My wife, as I might have mentioned, is a native Oklahoman.
When we were first married and she wanted to go visit, I usually stayed home. I wasn’t a big fan of that kind of traveling. Driving for about 18 hours, fueled by pop and all kinds of junk food. With two young kids.
I didn’t think that would be a relaxing time and I thought vacations should be for relaxing. Plus we would be staying at various in-laws. Which is always uncomfortable no matter how nice the folks are.
The first time we went to that part of the country it was for a job interview in Abilene, Texas.
Abilene is a looooong way from Indiana.
Our daughter was in school, so it was just my wife and I and our very young son.
As we made our way through the panhandle of Oklahoma to my sister-in-law’s house in Texas, a snow storm came up out of nowhere. Drifting snow was making some of the roads a little tricky. Finally we got to their house and after a few hours of sleep, we moved on toward Abilene. Our son staying behind.
The road to Abilene was my first experience driving in Texas.
There were two things I wanted to see: tumbleweeds and the Canadian River.
The tumbleweeds thing was just to tease my wife. So, every so often, I would start singing about the Tumbling Tumbleweeds. I am a lot of fun in a car as you can probably tell. But we drove for hours and no tumbleweeds. Disappointed.
But I was sure the river would make up for it.
See, I had watched all those old westerns with the cattle drive always having to find a safe place to cross because of all the water. My mom was a big John Wayne fan. Red River. She Wore A Yellow Ribbon. It was going to be great.
Except that….this part of Texas was suffering through a drought.
The Canadian was a trickle. The other rivers we drove over were the same. No water.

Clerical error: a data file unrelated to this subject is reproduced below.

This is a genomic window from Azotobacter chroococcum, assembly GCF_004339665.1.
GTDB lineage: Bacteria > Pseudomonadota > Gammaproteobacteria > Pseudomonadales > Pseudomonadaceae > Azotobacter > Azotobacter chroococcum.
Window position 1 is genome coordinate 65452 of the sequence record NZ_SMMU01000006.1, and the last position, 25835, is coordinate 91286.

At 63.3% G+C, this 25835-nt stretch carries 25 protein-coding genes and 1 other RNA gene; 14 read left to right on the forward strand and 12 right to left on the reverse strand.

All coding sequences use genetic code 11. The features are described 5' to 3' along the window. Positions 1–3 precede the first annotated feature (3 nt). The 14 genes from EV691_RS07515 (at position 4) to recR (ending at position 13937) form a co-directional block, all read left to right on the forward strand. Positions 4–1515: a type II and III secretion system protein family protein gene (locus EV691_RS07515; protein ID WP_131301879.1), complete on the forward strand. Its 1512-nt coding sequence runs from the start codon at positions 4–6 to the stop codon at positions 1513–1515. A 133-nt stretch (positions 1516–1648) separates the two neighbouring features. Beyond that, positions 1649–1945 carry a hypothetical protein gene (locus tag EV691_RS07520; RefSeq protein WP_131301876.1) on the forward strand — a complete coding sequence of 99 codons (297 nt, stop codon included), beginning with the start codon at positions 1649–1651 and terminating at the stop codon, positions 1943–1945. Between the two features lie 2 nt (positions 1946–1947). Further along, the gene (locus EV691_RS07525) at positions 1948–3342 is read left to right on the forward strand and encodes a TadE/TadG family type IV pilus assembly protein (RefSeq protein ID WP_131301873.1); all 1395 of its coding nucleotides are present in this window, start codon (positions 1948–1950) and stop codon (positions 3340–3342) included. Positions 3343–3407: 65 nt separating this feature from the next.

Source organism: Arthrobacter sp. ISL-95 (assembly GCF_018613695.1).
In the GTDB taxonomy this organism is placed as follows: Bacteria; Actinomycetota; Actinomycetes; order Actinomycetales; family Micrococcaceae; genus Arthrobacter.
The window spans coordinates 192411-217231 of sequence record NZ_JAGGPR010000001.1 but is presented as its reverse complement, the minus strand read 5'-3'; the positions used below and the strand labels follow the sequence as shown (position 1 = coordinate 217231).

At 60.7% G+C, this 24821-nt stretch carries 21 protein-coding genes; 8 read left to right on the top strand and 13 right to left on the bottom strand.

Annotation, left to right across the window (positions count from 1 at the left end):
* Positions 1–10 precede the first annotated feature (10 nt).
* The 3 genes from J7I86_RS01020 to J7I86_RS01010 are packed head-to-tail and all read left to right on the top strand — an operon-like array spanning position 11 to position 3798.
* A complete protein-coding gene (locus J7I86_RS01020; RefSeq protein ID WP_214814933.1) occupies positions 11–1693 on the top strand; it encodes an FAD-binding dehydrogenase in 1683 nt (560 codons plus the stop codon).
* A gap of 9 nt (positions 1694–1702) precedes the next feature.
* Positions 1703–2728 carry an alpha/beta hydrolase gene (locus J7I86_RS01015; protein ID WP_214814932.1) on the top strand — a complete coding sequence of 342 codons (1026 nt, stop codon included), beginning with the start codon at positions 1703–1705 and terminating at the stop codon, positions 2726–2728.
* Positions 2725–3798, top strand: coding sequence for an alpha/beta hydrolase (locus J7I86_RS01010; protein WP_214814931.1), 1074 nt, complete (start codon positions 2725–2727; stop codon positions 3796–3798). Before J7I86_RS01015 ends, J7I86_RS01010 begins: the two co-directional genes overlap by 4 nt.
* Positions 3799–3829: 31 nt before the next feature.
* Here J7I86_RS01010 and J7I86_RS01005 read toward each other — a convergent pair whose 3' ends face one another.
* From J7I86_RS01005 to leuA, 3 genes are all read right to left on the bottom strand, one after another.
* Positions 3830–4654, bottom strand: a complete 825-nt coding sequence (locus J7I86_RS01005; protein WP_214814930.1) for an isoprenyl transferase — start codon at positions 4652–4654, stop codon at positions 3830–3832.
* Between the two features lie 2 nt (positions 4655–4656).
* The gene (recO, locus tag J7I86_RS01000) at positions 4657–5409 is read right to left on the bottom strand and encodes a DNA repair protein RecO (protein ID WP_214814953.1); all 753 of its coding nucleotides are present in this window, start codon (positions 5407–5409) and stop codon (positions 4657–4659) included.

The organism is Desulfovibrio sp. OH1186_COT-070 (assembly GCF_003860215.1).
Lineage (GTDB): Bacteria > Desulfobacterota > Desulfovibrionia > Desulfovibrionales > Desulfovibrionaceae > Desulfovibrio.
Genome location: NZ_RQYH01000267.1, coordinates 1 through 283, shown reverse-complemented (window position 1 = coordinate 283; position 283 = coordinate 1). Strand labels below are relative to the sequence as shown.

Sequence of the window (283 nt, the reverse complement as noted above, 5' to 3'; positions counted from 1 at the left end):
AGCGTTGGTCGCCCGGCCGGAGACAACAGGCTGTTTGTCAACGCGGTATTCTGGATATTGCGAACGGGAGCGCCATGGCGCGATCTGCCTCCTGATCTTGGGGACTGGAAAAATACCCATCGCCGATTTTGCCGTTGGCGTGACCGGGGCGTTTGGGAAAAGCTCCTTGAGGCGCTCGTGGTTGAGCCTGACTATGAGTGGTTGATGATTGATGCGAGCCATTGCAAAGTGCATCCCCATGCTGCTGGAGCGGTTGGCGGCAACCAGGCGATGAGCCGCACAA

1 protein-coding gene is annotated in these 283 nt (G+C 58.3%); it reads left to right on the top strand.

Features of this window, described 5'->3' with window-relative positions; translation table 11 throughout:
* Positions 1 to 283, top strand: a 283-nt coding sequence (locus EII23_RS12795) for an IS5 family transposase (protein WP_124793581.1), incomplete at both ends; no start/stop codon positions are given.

I felt cheated.
No water and no tumbleweeds. And halfway there no radio stations either. I had never been in the middle of nowhere, but I can tell you when you get there, you have to bring your own tunes.
The views along the way were amazing. You could see for miles.Over an unforgiving prairie. With a relentless wind. I know I have said this before but I really had a hard time believing there was a place where the wind blew all day and all night. ALL day and ALL night. EVERY day and EVERY night.
Also, on this road, you would go through towns that had managed to hold together and even prosper while others were failing at an alarming rate.
Soon (six hours later) we were in Abilene, Texas. We had two days to interview for the job offer and look around for a possible house to purchase if things went well. The interview went very well. The people we met were very friendly. Even though my wife kept apologizing for bringing a Yankee down there. I didn’t realize people used that expression until we met a builder who said he had built a home for a Yankee once.
We looked at several houses on our last day in the city. I was surprised that most of them didn’t have any gutters or rain spouts. It didn’t rain often enough to go through the expense of putting gutters up.
The grass in the lawns had a gnarly, twisty consistency to it. It is good for that region because it can lay dormant for long periods.
I was walking around looking at all of these different things looking just like, well, a Yankee.
The real estate agent had some good news. The local Wal-Mart was going to be a 24-hour one. The peculiar thing about Abilene was everything closed up around 10:00. I mean everything.
And the strangest thing of all was when 11:30 rolled around, I tried to find David Letterman’s show. They didn’t carry him on the CBS affiliate there. Too radical, I suppose.
Well, needless to say, we didn’t wind up in Abilene. When we got back to Fort Wayne, a job offer equal to the one in Texas came to us and we took it.
The main thing that happened was I lost all of my reasons for not wanting to travel. We enjoyed it despite the long hours of driving. The scenery was amazing and….
I finally saw a tumbleweed.